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Title: Role of Wnt signaling pathway in adult mouse incisor growth
Author: Akily, Basem Mohammed F.
ISNI:       0000 0004 8500 4085
Awarding Body: King's College London
Current Institution: King's College London (University of London)
Date of Award: 2019
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The continuously growing mouse incisor was used as a model in this project to study the role of Wnt signaling in adult mouse incisor growth in vivo. Mouse incisors grow continuously throughout life, which requires continuous cell renewal and compensation for the dental tissue loss due to mastication wear. This is achieved by the availability of the self-renewing MSCs at the proximal end of the mouse incisor. MSCs are slow-dividing cells which is not fast enough for the rapid turnover of the incisor, so they give rise to fast-dividing transit amplifying cells (TACs). However, TACs do not have the ability to self-renew and they terminally differentiate into either odontoblasts or pulp cells. During development, many Wnt ligands are expressed in the developing incisor and have a crucial developmental role. Results obtained from adult mouse incisor RT-qPCR data has shown that their expression continues postnatally. The results obtained from Wnt reporter mouse line Axin2-LacZ and Axin2 lineage tracing in the adult mouse incisor showed that only TACs and odontoblasts are Wnt-responsive cells. To study Wnt signaling role in the adult mouse incisors, inhibition of Wnt ligands secretion by knocking out Wls, a transmembrane protein responsible for Wnt secretion, to deactivate Wnt pathway, and knocking-out Axin2 to continuously activate Wnt/b-catenin pathway were done. Results from these experiments showed that depletion of Wnt signaling in adult mouse incisors leads to an abnormal incisor phenotype characterised by increased dentine thickness, disrupted cervical loop area and reduced growth rate, because of the reduced proliferation rate and increased apoptosis. Conversely, upregulation of Wnt/ β-catenin signaling by knocking out Axin2 enhances adult mouse incisor growth rate with no apparent abnormal phenotype. Both models indicated that Wnt pathway regulates dentine secretion by controlling odontoblast Dspp expression. Utilising different conditional knockout mouse lines to inhibit Wnt secretion from the different dental tissues was helpful to identify the source of Wnt ligands secretion that affect adult mouse incisor growth. Collectively, the obtained results of these knockouts indicated that Wnt ligands that activate Wnt pathway on TACs and odontoblasts are secreted from MSCs, TACs and odontoblasts and showed that epithelial-derived Wnt ligands have no role in the adult mouse incisor growth.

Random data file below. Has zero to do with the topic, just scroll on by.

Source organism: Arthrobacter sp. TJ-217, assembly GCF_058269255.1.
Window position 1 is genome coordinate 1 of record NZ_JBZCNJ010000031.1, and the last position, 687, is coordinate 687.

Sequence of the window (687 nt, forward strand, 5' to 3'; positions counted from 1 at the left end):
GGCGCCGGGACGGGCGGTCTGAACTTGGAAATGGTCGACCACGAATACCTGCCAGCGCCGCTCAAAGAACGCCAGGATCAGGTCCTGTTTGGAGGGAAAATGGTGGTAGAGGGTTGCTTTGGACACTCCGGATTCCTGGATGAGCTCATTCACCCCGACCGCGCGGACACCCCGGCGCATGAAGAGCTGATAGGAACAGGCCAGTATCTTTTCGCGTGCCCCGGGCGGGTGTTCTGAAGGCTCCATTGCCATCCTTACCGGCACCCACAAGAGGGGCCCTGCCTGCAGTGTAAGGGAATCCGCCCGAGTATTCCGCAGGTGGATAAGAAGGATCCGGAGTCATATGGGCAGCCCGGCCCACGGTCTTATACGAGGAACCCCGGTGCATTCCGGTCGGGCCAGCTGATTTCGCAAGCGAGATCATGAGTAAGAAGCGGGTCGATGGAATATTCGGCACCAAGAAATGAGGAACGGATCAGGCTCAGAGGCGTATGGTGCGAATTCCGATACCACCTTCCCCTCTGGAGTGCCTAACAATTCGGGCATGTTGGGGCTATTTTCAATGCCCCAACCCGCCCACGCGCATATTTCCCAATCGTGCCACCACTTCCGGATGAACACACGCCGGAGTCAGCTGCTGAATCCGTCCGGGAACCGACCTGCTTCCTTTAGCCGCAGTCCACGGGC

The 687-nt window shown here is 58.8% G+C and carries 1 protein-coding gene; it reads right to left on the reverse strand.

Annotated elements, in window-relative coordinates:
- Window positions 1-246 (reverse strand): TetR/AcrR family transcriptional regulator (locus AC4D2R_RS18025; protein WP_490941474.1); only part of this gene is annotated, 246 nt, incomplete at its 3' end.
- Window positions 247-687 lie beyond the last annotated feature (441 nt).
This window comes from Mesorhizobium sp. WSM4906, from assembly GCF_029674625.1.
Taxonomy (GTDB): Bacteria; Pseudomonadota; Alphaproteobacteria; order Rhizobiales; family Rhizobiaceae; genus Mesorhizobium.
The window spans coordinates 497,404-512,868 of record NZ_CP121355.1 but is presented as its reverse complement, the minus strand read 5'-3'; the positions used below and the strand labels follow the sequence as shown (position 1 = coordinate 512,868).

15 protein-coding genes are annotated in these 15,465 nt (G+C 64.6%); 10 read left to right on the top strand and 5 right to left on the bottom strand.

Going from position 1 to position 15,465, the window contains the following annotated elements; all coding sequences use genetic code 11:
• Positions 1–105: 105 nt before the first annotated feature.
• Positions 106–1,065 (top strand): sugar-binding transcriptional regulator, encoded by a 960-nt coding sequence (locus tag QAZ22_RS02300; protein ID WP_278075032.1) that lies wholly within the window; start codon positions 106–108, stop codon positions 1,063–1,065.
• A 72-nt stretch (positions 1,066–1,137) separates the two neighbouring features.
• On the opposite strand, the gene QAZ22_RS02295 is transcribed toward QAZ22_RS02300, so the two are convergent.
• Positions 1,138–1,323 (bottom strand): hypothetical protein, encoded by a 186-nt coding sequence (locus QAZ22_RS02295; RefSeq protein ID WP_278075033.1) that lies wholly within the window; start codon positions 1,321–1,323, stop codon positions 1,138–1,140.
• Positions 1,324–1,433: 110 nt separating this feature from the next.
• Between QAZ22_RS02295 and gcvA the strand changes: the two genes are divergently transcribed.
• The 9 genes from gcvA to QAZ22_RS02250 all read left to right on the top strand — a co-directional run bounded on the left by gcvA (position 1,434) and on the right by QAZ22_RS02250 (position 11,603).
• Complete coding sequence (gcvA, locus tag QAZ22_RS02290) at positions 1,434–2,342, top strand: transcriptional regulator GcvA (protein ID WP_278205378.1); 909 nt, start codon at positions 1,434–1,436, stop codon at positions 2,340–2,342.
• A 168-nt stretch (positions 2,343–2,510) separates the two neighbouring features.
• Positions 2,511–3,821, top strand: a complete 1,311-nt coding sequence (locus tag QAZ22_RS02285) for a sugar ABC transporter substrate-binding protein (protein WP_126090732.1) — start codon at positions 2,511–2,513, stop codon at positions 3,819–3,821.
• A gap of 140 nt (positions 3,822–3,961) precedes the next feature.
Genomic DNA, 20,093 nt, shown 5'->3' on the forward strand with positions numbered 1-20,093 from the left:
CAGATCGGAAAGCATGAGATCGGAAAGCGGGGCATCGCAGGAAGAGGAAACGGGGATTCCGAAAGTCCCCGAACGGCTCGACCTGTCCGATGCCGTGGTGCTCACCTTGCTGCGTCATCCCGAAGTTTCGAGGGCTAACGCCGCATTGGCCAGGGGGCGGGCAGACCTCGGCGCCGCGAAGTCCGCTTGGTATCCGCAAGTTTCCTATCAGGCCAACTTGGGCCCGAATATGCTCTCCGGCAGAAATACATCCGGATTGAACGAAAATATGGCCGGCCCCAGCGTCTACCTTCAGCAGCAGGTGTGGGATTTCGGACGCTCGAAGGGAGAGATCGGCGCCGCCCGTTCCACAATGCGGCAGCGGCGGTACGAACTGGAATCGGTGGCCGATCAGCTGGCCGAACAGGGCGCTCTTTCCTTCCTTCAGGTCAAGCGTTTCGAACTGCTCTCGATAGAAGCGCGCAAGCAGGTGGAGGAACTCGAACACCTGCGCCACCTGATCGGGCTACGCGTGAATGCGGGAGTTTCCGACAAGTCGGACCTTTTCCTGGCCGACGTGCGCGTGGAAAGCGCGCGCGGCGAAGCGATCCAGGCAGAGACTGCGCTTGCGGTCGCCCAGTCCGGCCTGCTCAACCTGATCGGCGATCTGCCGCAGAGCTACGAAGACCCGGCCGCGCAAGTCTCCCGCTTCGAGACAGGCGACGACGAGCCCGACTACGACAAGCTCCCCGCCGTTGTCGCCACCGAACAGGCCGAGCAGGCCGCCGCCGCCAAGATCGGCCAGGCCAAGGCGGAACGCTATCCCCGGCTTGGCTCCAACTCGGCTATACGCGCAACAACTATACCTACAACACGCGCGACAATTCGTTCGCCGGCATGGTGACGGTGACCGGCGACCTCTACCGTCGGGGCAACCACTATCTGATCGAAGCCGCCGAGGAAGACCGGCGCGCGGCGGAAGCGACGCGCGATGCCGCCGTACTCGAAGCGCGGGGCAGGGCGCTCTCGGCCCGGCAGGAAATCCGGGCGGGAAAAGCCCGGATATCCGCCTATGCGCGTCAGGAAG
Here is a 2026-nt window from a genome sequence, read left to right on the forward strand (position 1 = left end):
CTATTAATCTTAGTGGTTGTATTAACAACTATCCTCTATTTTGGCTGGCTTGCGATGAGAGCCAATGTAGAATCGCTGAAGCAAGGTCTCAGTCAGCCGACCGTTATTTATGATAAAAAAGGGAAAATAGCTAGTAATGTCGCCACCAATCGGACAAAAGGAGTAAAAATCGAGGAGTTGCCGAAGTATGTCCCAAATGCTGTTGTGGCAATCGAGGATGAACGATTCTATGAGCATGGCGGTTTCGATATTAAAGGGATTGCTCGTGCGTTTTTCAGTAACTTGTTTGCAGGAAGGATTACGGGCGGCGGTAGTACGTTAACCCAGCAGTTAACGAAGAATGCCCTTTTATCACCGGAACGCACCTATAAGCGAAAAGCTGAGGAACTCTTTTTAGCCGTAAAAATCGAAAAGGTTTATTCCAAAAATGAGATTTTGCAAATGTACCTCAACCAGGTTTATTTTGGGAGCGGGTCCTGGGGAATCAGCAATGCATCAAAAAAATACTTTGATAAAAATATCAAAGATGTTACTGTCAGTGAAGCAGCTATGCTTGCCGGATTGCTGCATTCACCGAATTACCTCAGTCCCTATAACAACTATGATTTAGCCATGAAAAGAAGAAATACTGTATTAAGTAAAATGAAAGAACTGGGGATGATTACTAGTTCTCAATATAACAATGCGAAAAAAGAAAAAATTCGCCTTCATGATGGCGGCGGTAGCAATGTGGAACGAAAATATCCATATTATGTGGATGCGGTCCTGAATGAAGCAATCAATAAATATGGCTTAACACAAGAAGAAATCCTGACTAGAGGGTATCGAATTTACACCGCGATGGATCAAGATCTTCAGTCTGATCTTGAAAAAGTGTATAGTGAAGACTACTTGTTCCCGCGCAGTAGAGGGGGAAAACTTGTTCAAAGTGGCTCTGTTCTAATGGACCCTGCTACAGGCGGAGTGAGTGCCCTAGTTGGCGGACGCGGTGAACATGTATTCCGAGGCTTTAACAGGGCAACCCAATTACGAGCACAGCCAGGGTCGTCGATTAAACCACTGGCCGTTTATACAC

Supervisor: Sharpe, Paul Thomas ; Liu, Karen Jasmine Sponsor: Not available
Qualification Name: Thesis (Ph.D.) Qualification Level: Doctoral
EThOS ID:  DOI: Not available